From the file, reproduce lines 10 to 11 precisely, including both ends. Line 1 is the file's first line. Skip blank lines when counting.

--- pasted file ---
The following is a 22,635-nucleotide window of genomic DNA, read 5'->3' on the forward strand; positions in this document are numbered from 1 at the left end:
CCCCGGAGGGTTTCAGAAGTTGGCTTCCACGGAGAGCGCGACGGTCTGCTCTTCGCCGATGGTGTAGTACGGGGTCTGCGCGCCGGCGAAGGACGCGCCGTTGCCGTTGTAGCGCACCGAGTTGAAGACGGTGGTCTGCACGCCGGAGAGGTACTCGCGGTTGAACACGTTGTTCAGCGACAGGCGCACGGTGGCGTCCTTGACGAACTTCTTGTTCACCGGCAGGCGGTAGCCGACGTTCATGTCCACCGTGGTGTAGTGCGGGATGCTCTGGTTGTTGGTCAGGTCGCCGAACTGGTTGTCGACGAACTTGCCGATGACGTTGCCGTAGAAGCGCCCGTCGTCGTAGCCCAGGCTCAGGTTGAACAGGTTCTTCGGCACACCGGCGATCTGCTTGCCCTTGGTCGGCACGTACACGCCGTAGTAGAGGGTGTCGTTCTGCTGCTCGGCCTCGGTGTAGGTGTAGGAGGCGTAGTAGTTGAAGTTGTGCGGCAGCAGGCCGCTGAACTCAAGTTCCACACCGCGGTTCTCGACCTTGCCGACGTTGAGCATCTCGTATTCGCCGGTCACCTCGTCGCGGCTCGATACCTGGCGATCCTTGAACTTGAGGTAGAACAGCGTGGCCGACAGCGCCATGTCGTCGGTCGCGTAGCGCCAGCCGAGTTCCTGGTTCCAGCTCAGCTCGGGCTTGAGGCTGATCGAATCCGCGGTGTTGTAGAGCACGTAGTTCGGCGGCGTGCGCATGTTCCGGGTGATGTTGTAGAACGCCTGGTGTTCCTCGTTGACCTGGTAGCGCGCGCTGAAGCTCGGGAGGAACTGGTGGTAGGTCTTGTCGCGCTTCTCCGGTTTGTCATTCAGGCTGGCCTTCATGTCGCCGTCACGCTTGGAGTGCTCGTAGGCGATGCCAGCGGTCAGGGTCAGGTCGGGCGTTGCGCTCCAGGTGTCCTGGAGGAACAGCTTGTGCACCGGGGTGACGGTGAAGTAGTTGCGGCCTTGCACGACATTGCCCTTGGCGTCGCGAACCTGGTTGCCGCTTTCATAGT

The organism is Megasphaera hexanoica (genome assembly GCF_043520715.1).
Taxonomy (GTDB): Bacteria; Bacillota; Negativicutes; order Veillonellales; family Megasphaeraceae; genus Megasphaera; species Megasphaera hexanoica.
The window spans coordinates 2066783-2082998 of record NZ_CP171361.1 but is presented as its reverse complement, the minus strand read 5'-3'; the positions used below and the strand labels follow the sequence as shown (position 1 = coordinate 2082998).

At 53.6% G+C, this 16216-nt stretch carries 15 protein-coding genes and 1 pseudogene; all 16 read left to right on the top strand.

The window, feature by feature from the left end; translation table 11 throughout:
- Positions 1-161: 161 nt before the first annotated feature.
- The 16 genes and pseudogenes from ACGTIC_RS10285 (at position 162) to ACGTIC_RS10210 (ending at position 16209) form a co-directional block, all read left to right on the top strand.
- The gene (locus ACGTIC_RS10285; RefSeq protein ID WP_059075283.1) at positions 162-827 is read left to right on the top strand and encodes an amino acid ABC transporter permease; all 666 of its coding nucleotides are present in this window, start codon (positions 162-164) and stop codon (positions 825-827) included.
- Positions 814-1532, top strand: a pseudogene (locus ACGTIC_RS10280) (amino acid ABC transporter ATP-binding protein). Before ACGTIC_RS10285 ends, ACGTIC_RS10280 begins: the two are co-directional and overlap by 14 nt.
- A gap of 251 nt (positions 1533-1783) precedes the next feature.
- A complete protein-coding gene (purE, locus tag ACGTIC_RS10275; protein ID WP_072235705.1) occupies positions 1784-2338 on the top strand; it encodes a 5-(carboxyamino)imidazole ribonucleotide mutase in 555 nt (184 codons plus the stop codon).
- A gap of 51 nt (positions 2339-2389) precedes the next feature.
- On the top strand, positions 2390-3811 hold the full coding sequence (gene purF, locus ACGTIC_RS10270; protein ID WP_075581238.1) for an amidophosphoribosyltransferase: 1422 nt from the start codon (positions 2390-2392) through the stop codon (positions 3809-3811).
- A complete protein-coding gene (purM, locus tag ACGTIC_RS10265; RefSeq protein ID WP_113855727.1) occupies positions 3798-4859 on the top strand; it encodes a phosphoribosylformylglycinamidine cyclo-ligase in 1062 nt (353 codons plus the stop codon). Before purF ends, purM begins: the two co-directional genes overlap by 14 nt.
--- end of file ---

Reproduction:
- The gene (locus ACGTIC_RS10285; RefSeq protein ID WP_059075283.1) at positions 162-827 is read left to right on the top strand and encodes an amino acid ABC transporter permease; all 666 of its coding nucleotides are present in this window, start codon (positions 162-164) and stop codon (positions 825-827) included.
- Positions 814-1532, top strand: a pseudogene (locus ACGTIC_RS10280) (amino acid ABC transporter ATP-binding protein). Before ACGTIC_RS10285 ends, ACGTIC_RS10280 begins: the two are co-directional and overlap by 14 nt.